On qualifications - it's pretty common for Professors of Public Engagement with Science / Public Understanding of Science to have backgrounds in one of the sciences and popular science writing. So Roberts is hardly unusual in that regard. She has a track record of doing science communication - rather than studying it.
I do have a problem with this. It's like making Angelina Jolie* a Professor of Film without expecting her to understand any theory, read any literature or change how she acts in any way. These roles might seem to be a good way to recognise someone's achievements outside their research field but they create a world of confusion for both academics and practitioners in the area.

This is a very niche sidetrack to the main gist of this thread but there are some of us who live and breathe this stuff. So I'll jump on any chance to talk about it, even if it's to have a gripe :).

* Other celebrities also available. Not sure why I chose her.

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Re: Mocking religion

Post by secret squirrel » Thu Apr 08, 2021 4:54 am

Drake disapproves: Faith in God.
Drake approves: Faith in History and Phil. of Science takes that would have been embarrassingly simple minded in the 50s.

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Re: Mocking religion

Post by Woodchopper » Thu Apr 08, 2021 6:37 am

So to sum up Warumich and FairySmall, it would be preferable if the people advocating for science actually did so scientifically.

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Re: Mocking religion

Post by El Pollo Diablo » Thu Apr 08, 2021 8:44 am

I mean, if you think it's a good idea (or, if not a good idea, then absolutely fine) for professors of public engagement with science to wait until Easter Sunday - the most important date in the Christian calendar - to tweet out a mocking tweet about resurrection, albeit a mild one, do you think there is or should be a line on where the mocking stops? Is there a "too far" with this stuff? If so, what?

Here's a list of fun ideas for professors of public engagement with science to really ramp home the "religious people are stupid c.nts and humanists are massively superior to them" message which Roberts is supportive of here. Which of those would people here support? Which ones would bring the most people To Science do you think?
  • Walk into a C of E church during Easter Sunday and start arguing with the vicar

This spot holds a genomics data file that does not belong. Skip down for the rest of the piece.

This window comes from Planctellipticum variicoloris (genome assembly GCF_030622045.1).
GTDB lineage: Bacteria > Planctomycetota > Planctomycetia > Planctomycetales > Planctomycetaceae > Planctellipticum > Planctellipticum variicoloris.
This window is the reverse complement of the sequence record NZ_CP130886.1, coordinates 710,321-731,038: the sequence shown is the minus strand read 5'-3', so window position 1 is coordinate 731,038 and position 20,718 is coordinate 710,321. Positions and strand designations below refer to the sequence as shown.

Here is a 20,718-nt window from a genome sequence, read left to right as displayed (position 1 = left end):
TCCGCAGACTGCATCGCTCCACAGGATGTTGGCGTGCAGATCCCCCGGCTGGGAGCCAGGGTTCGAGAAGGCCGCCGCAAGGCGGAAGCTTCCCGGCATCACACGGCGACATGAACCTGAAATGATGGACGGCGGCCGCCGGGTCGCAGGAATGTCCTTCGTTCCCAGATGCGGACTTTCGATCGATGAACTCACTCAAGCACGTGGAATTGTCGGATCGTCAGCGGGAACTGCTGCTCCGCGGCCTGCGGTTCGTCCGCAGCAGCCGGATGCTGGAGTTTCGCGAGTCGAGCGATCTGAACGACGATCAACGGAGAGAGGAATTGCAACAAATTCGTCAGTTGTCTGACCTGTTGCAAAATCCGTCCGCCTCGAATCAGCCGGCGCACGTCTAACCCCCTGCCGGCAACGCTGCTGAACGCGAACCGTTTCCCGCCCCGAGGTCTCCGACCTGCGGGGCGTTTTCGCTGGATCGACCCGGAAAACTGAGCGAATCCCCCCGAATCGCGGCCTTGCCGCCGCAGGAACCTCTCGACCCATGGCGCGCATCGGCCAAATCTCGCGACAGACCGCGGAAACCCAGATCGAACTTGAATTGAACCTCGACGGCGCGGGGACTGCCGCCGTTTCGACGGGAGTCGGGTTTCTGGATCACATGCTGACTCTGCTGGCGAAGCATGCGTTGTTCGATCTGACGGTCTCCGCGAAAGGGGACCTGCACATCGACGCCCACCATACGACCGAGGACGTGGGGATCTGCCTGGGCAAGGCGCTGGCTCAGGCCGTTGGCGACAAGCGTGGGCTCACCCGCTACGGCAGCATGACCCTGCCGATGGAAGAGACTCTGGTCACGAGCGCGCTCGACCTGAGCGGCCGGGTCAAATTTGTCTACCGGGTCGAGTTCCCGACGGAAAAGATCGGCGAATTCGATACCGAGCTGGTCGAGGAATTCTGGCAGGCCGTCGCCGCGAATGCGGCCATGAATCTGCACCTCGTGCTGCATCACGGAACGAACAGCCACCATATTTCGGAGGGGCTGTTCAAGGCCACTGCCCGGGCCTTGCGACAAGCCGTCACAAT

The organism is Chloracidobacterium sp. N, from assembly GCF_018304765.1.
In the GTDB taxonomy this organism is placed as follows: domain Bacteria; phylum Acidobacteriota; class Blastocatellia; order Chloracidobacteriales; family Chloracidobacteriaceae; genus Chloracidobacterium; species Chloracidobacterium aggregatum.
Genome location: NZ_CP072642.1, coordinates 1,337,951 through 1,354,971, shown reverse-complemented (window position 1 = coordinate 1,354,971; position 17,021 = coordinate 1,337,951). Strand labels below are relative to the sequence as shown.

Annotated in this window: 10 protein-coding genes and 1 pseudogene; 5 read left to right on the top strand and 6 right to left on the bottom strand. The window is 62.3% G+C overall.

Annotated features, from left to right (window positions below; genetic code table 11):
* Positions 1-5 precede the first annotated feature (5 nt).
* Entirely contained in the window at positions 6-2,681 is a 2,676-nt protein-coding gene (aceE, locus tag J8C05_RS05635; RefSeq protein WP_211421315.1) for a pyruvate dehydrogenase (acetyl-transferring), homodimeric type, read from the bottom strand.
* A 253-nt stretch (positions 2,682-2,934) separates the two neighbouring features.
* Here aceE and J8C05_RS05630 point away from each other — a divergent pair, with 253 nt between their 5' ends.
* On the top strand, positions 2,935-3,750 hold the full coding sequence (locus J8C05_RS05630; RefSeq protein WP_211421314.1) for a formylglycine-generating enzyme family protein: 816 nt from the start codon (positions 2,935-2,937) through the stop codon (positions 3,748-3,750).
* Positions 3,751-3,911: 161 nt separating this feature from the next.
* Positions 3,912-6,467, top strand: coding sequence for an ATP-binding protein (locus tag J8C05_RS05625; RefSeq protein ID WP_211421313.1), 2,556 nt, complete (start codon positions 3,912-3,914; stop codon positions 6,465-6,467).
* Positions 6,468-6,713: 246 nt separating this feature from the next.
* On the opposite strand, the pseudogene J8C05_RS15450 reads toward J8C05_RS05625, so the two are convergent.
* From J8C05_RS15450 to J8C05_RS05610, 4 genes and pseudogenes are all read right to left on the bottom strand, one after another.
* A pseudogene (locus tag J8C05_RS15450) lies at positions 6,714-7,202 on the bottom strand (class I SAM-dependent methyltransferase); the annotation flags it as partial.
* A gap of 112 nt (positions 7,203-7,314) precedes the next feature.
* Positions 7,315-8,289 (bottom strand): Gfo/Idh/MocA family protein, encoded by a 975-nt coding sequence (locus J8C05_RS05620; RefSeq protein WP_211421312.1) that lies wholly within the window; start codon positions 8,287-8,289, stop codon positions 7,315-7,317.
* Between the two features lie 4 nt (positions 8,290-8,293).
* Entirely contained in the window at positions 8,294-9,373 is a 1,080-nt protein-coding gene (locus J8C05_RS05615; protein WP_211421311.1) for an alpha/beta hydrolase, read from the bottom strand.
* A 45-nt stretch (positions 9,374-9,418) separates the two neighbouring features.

• Walk into a Russian Orthodox church during Easter Sunday and start arguing with the priest
  • Start a movement to stand outside churches every Sunday with signs that say things like "Religion is pathetic", "You're all idiots", "Help! Help! I'm being repressed!" and so on, chanting slogans about how pathetic Christians are
  • Find your way into a secretive, unregistered Christian church in China where the risk of persecution is high and start a facebook live broadcast laughing at them all for their pathetic beliefs
  • Moving onto other religions, how about waiting until Eid al-Fitr next month, then tweeting about how Mohammed was a paedophile
  • Or, let's make it real-world, what if said professor walks up to a bunch of Muslims and tells them loudly to their faces that Mohammed was a paedophile
  • Or waiting until Shabbat and finding your nearest group of Jews and loudly proclaiming how vile Moses was - after all, he ordered the slaughter of the Midianite men, boys and non-virgin women, and the keeping their virgin women as slaves.
How could anyone fail to be enamoured with the loveliness and welcoming nature of science with such public engagement?
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Re: Mocking religion

Post by plodder » Thu Apr 08, 2021 8:51 am

warumich wrote:
Sat Apr 03, 2021 10:23 pm
Justified or not, you don't talk down to people if you want to engage them with your point of view <snip>
Err, really? There are lots of tools in the rhetorical toolbox and confidently pointing out that someone is wrong is definitely one of them.

I find lpm (for example) to be pretty persuasive, and of course people like Andrew Neil and Piers Morgan (not to mention trumpeting red-faced politicians) make a career of persuading people in exactly this way.

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Re: Mocking religion

Post by Stephanie » Thu Apr 08, 2021 9:15 am

plodder wrote:
Thu Apr 08, 2021 8:51 am
warumich wrote:
Sat Apr 03, 2021 10:23 pm
Justified or not, you don't talk down to people if you want to engage them with your point of view <snip>
Err, really? There are lots of tools in the rhetorical toolbox and confidently pointing out that someone is wrong is definitely one of them.

I find lpm (for example) to be pretty persuasive, and of course people like Andrew Neil and Piers Morgan (not to mention trumpeting red-faced politicians) make a career of persuading people in exactly this way.
You've conflated two things there though. Confidence and pointing out someone is wrong.
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Re: Mocking religion

Post by Fishnut » Thu Apr 08, 2021 9:16 am

plodder wrote:
Thu Apr 08, 2021 8:51 am
people like Andrew Neil and Piers Morgan (not to mention trumpeting red-faced politicians) make a career of persuading people in exactly this way.
Do they? I thought they just pandered to people's pre-existing bigotry and biases.
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Re: Mocking religion

Post by warumich » Thu Apr 08, 2021 9:23 am

plodder wrote:
Thu Apr 08, 2021 8:51 am
warumich wrote:
Sat Apr 03, 2021 10:23 pm